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Improving newborn screening for cystic fibrosis using next-generation sequencing technology: a technical feasibility study
  • Published Date:
    Feb 12 2015
  • Source:
    Genet Med. 18(3):231-238.
Filetype[PDF - 270.55 KB]


Details:
  • Pubmed ID:
    25674778
  • Pubmed Central ID:
    PMC4802962
  • Funding:
    CC999999/Intramural CDC HHS/United States
  • Document Type:
  • Collection(s):
  • Description:
    Purpose

    Many regions have implemented newborn screening (NBS) for cystic fibrosis (CF) using a limited panel of cystic fibrosis transmembrane regulator (CFTR) mutations after immunoreactive trypsinogen (IRT) analysis. We sought to assess the feasibility of further improving the screening using next-generation sequencing (NGS) technology.

    Methods

    An NGS assay was used to detect 162 CFTR mutations/variants characterized by the CFTR2 project. We used 67 dried blood spots (DBSs) containing 48 distinct CFTR mutations to validate the assay. NGS assay was retrospectively performed on 165 CF screen–positive samples with one CFTR mutation.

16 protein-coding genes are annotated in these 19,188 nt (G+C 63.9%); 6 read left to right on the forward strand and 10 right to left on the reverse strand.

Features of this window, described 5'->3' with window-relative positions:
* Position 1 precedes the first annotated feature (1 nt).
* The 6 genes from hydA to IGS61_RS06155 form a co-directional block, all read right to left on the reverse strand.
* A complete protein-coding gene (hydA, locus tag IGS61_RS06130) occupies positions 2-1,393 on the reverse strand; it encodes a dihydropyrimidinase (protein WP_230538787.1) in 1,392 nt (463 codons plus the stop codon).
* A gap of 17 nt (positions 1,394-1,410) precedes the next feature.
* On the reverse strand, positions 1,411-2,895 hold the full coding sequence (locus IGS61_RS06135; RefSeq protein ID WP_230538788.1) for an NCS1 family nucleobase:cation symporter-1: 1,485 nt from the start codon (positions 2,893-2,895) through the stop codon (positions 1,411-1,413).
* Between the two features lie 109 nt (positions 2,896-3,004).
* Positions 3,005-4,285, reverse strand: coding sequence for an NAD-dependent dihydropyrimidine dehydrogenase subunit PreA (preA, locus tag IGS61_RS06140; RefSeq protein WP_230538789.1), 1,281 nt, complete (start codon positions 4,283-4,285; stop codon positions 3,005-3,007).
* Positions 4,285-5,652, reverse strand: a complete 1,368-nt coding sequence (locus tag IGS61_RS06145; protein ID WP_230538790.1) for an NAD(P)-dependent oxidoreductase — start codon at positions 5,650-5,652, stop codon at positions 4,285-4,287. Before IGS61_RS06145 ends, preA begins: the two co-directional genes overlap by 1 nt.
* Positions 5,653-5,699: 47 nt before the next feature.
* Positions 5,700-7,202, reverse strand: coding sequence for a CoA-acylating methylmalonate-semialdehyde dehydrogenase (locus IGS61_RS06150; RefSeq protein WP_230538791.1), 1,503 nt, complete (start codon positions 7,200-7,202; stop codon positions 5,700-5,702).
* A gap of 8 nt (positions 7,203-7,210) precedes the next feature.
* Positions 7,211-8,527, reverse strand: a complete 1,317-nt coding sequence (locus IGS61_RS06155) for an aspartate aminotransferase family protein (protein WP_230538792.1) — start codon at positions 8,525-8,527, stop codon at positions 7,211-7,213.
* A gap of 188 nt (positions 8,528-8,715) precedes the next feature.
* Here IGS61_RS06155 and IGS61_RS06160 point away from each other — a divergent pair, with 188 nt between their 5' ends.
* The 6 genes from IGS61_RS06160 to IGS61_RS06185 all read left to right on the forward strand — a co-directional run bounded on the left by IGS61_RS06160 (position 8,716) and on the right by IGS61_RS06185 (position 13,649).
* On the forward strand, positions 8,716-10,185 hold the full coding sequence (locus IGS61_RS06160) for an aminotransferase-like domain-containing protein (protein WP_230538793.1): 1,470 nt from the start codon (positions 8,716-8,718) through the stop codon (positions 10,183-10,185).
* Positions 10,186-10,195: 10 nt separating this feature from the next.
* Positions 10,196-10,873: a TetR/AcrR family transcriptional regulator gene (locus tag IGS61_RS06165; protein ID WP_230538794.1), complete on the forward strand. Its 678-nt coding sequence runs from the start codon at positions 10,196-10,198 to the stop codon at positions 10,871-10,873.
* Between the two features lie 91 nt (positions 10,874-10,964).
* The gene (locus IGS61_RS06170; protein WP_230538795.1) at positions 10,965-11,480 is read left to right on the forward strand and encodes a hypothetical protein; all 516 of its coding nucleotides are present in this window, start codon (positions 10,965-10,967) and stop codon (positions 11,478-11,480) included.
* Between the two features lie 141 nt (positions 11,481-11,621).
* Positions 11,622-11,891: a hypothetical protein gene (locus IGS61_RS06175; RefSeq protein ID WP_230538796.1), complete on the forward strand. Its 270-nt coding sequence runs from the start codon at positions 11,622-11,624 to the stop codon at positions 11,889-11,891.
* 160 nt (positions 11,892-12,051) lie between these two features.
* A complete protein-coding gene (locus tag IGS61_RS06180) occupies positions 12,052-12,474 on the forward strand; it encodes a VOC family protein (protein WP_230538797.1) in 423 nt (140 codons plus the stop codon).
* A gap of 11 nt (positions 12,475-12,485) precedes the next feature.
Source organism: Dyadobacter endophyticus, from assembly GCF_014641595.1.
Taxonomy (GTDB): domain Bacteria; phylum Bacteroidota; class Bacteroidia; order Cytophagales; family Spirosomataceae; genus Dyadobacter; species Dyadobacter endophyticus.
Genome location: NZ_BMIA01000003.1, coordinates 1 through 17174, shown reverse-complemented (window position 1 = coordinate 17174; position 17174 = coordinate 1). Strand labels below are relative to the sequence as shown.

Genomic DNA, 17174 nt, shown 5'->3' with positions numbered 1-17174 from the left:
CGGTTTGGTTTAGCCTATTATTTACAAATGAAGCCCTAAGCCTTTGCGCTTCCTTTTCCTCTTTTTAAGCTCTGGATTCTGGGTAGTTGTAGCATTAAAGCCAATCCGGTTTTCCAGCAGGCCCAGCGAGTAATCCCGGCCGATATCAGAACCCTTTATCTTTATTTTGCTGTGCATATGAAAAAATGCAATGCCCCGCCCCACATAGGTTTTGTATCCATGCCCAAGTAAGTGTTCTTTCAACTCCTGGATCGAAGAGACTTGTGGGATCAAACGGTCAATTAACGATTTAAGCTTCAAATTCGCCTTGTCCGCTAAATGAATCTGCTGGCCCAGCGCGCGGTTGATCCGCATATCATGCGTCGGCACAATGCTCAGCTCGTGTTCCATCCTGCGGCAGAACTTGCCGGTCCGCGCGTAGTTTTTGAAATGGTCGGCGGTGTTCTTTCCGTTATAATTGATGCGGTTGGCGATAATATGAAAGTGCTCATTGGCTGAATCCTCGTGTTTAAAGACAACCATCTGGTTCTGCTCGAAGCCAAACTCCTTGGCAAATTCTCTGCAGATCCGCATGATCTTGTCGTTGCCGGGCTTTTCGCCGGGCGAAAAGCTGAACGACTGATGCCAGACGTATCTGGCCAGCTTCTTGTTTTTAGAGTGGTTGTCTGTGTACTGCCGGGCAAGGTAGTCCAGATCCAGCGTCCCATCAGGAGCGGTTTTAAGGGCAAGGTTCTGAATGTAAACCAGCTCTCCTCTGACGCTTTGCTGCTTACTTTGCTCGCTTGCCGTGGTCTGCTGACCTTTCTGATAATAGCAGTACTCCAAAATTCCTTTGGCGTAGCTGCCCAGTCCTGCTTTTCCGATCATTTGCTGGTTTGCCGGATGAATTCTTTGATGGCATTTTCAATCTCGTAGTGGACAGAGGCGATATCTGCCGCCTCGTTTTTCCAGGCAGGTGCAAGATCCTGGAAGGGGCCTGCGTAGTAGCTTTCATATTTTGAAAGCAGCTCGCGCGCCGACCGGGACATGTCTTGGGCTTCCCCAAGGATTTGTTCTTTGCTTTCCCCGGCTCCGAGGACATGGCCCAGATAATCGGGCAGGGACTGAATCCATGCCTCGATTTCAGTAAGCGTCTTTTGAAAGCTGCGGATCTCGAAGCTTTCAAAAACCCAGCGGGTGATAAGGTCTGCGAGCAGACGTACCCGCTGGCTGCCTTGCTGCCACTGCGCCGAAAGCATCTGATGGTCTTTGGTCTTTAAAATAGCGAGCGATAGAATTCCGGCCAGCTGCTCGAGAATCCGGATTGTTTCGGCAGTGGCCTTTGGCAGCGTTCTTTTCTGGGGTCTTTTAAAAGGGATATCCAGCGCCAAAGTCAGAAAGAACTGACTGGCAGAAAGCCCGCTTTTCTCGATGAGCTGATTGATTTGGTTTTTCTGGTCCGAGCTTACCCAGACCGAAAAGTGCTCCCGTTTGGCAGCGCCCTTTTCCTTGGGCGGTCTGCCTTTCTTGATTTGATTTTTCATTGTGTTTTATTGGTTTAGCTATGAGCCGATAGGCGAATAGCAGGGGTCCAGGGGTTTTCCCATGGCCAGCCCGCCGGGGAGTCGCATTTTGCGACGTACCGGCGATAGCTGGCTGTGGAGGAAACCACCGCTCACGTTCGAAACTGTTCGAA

Results

    The NGS assay was successfully performed using DNA isolated from DBSs, and it correctly detected all CFTR mutations in the validation. Among 165 screen-positive infants with one CFTR mutation, no additional disease-causing mutation was identified in 151 samples consistent with normal sweat tests. Five infants had a CF-causing mutation that was not included in this panel, and nine with two CF-causing mutations were identified.

    Conclusion

    The NGS assay was 100% concordant with traditional methods. Retrospective analysis results indicate an IRT/NGS screening algorithm would enable high sensitivity, better specificity and positive predictive value (PPV). This study lays the foundation for prospective studies and for introducing NGS in NBS laboratories.